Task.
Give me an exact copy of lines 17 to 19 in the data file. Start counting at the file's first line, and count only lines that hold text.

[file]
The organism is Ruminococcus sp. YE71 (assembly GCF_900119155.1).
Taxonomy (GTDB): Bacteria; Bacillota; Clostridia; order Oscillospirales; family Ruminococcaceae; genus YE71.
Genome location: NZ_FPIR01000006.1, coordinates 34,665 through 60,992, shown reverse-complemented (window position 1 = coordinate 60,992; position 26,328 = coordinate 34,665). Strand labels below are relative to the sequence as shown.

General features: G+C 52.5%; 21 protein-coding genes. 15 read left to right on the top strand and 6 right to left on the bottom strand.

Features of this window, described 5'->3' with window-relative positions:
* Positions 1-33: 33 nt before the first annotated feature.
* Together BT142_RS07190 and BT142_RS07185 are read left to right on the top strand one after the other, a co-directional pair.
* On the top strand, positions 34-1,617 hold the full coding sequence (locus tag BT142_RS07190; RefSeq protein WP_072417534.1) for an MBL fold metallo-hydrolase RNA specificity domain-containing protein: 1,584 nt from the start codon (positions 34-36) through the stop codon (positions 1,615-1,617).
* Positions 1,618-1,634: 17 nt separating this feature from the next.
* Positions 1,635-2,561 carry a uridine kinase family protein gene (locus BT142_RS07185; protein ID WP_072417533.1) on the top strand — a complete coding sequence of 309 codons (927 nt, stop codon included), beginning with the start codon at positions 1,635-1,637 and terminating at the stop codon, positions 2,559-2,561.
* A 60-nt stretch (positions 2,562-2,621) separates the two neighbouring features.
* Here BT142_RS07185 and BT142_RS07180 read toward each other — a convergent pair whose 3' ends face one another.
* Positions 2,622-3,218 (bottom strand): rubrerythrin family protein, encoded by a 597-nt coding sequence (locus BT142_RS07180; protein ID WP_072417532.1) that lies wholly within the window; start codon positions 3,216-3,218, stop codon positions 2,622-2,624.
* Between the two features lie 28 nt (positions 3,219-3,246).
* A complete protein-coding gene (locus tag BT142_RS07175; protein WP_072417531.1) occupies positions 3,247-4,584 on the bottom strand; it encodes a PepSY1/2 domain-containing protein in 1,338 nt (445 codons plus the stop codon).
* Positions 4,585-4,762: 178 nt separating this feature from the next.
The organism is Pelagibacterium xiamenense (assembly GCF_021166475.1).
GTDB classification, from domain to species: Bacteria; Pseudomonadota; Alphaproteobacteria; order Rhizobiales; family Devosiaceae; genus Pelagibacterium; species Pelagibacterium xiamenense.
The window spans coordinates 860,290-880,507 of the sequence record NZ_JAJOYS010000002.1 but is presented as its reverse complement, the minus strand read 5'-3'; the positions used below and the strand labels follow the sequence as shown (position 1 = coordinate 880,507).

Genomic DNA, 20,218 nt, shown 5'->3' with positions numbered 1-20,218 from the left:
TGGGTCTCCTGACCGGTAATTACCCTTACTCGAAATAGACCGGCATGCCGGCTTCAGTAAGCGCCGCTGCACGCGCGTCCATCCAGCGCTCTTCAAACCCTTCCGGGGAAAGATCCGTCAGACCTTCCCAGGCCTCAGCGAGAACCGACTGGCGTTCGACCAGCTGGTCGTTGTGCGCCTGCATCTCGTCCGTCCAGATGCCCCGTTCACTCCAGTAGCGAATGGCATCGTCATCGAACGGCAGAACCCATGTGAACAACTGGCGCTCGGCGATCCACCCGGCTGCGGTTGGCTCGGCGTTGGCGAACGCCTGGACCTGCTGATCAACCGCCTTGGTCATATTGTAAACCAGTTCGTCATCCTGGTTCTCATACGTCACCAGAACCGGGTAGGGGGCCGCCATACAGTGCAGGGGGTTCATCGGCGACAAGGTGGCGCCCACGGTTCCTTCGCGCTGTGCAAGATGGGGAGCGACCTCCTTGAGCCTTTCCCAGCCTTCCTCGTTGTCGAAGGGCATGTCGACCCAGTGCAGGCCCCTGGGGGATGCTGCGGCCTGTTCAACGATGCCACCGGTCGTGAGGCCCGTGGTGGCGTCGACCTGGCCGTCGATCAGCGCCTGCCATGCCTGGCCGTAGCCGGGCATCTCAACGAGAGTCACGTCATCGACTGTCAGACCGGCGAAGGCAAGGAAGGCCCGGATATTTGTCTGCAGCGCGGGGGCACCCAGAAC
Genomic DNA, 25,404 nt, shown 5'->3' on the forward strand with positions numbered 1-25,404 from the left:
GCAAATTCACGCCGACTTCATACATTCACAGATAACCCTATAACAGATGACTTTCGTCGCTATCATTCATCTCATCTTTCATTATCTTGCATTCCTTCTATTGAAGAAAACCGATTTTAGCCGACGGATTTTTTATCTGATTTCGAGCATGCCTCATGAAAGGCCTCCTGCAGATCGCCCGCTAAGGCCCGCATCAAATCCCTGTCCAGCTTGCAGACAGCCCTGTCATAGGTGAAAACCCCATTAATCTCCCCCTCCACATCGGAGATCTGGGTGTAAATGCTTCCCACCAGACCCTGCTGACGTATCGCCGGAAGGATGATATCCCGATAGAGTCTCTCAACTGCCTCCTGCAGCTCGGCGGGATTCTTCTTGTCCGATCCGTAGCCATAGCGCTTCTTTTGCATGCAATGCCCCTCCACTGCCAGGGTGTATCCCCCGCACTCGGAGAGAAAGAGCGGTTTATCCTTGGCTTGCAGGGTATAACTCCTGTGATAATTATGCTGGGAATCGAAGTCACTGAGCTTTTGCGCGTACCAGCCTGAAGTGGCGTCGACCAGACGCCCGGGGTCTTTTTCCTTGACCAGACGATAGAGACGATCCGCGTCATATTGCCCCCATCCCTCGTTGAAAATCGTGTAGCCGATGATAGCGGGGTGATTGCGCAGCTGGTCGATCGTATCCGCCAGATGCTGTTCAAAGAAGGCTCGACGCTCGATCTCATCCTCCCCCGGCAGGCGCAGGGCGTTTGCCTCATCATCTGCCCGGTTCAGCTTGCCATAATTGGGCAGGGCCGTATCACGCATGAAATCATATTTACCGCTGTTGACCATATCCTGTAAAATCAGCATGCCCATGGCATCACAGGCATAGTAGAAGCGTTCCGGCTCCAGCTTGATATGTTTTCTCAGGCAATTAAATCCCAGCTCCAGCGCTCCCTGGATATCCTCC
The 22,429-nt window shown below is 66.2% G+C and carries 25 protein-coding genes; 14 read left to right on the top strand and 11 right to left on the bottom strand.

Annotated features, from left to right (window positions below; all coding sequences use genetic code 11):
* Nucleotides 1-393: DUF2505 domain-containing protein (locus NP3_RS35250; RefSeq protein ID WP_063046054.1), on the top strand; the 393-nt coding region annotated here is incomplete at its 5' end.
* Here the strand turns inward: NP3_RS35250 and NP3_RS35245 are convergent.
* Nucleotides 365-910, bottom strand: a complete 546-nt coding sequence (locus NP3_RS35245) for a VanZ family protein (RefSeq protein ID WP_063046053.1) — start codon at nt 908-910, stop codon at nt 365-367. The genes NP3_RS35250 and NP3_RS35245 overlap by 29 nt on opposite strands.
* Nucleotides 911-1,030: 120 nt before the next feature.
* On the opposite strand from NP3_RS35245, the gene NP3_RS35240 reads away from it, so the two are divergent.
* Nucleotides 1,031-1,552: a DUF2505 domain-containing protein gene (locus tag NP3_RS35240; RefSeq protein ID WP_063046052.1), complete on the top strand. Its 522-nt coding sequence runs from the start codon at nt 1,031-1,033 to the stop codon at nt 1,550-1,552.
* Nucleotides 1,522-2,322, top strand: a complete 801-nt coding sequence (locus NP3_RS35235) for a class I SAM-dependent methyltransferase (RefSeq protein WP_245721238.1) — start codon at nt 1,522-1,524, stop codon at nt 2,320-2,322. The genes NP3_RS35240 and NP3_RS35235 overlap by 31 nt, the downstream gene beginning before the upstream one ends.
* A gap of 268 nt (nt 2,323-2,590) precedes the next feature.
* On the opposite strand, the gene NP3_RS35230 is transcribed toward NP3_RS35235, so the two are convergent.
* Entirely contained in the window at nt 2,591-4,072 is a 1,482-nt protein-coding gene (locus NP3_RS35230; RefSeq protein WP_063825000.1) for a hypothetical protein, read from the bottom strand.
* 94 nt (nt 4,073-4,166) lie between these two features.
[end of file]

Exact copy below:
The organism is Pelagibacterium xiamenense (assembly GCF_021166475.1).
GTDB classification, from domain to species: Bacteria; Pseudomonadota; Alphaproteobacteria; order Rhizobiales; family Devosiaceae; genus Pelagibacterium; species Pelagibacterium xiamenense.
The window spans coordinates 860,290-880,507 of the sequence record NZ_JAJOYS010000002.1 but is presented as its reverse complement, the minus strand read 5'-3'; the positions used below and the strand labels follow the sequence as shown (position 1 = coordinate 880,507).